Comment


      • oldeworldfibres
        oldeworldfibres commented
        Editing a comment
        Your wheel does look very similar to mine. I'm hoping to get some time soon to study the wood and construction in more detail; it would be fun to narrow down its possible origin even more. Interesting stuff!

      #4
      Hi, I'm excited to see great wheel talk here. Hope to post about mine before long.

      About the question on getting the paper quill to stay put, I noticed a tip in this video that I will be trying on my great wheel (as soon as I restore some missing whorl grooves). To deal with slippage of the the paper quill, the spinner slides the fresh quill off the spindle, crumples it a bit, then pushes the now-much-tighter quill back onto the spindle. Granted, the spinner in the video is demonstrating with a Dodec, not a great wheel, but this simple tweak may also work with our metal spindles.

      https://youtu.be/N0WxIU352_M

      Comment


      • oldeworldfibres
        oldeworldfibres commented
        Editing a comment
        Thanks for the link! I like the bit about using spit to get the quill started as that worked for getting the wool to stick to the spindle too when I wasn't using a quill. I'm eager to try corn husks as well; it seems that texture would help provide enough traction to not spin on the spindle.

      • fluidpaint
        fluidpaint commented
        Editing a comment
        Thanks for the tip and link! Great wheels (especially antique ones) can be cranky enough without dealing with slippery paper. Speaking of which, I wonder if using cheaper, or handmade paper with more fiber content would help it ‘grab?’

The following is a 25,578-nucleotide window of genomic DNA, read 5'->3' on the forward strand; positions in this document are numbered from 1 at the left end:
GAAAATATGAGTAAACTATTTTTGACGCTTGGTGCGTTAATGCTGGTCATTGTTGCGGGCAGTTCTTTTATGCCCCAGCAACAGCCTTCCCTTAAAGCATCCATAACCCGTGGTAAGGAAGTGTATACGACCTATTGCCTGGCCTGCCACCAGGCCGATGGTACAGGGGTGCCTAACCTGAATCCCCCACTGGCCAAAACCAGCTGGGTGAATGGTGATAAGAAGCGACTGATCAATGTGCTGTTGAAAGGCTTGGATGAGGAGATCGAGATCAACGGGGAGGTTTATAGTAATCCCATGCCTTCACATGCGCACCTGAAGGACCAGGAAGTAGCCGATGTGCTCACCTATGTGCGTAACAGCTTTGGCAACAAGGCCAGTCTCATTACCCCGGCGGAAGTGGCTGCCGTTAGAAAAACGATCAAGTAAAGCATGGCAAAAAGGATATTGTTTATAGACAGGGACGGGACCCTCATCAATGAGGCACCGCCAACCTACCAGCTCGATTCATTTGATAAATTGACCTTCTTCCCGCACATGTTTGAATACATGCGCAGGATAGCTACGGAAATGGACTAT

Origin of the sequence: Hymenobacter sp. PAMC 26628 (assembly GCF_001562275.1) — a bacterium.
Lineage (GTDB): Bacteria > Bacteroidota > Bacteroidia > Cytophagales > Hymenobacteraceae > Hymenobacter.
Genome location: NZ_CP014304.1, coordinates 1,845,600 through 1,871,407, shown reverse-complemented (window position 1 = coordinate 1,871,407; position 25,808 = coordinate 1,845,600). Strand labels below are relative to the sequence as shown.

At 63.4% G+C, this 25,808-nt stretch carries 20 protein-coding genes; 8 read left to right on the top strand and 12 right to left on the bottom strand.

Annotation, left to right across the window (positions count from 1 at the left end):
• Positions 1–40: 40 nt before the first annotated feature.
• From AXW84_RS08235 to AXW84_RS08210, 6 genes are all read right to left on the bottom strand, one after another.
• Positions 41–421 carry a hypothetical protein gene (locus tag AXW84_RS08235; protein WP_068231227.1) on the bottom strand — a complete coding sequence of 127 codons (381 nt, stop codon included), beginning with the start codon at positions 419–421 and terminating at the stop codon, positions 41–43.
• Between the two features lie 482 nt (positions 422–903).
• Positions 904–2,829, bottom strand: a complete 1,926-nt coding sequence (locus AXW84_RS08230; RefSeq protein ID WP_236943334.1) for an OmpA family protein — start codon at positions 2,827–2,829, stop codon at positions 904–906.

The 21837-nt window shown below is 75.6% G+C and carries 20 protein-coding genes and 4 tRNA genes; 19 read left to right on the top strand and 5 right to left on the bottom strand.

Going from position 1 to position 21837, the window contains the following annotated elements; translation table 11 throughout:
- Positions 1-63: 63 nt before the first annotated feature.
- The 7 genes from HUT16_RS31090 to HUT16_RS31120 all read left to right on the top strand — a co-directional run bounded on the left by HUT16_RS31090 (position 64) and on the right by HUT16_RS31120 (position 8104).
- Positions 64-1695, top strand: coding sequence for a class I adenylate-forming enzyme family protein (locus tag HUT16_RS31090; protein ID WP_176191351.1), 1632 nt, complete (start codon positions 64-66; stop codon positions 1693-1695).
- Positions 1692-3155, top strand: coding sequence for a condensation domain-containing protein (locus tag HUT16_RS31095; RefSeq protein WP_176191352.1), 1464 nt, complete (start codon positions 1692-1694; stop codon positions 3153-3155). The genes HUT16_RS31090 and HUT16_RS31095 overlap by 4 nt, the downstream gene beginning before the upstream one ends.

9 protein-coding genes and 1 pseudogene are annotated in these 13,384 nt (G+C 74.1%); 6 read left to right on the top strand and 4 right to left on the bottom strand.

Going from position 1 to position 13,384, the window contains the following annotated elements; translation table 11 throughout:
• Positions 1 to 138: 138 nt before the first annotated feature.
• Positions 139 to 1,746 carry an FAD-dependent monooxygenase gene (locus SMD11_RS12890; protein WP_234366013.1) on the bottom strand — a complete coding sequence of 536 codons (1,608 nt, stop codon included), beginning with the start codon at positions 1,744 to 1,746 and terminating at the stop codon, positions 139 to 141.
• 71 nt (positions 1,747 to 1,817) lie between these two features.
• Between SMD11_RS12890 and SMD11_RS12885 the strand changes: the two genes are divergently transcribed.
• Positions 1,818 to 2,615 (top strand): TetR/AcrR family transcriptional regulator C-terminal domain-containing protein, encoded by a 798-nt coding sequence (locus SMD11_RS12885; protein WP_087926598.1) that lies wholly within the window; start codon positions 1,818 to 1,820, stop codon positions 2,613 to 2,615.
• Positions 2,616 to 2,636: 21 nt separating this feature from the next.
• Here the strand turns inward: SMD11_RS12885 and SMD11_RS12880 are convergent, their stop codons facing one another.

• Grammaresa
        Grammaresa commented
        Editing a comment
        Corn husks are a great idea! Don't know where you live, but here in Texas they're easily available at the grocery store (for making tamales).

      #5
      That’s a great idea! I have a corn cob piece over the spindle; it’s only natural to think of husks. We have plenty growing around, but they’re also in the groceries in TN.

      Comment


        #6
        Here’s my pretty great wheel. It came from the northeast and is a Shaker-made wheel, with a bat’s head that obviously wasn’t made of the same wood. The wheel has two repairs that appear to be cotton or linen thread wrapped tightly around the wheel rim. Because it is stable, and doesn’t throw the drive band, I am leaving the repairs alone. They are part of its history.
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        • Carlota
          Carlota commented
          Editing a comment
          That is beautiful - and your bat's head oddly resembles mine, which came from Indiana but may have been from the northeast too.
          May I ask, was your spindle affixed with leather or corn husk? I hope to get some pictures of mine soon and make a separate reply. I love great wheels. Thanks for posting.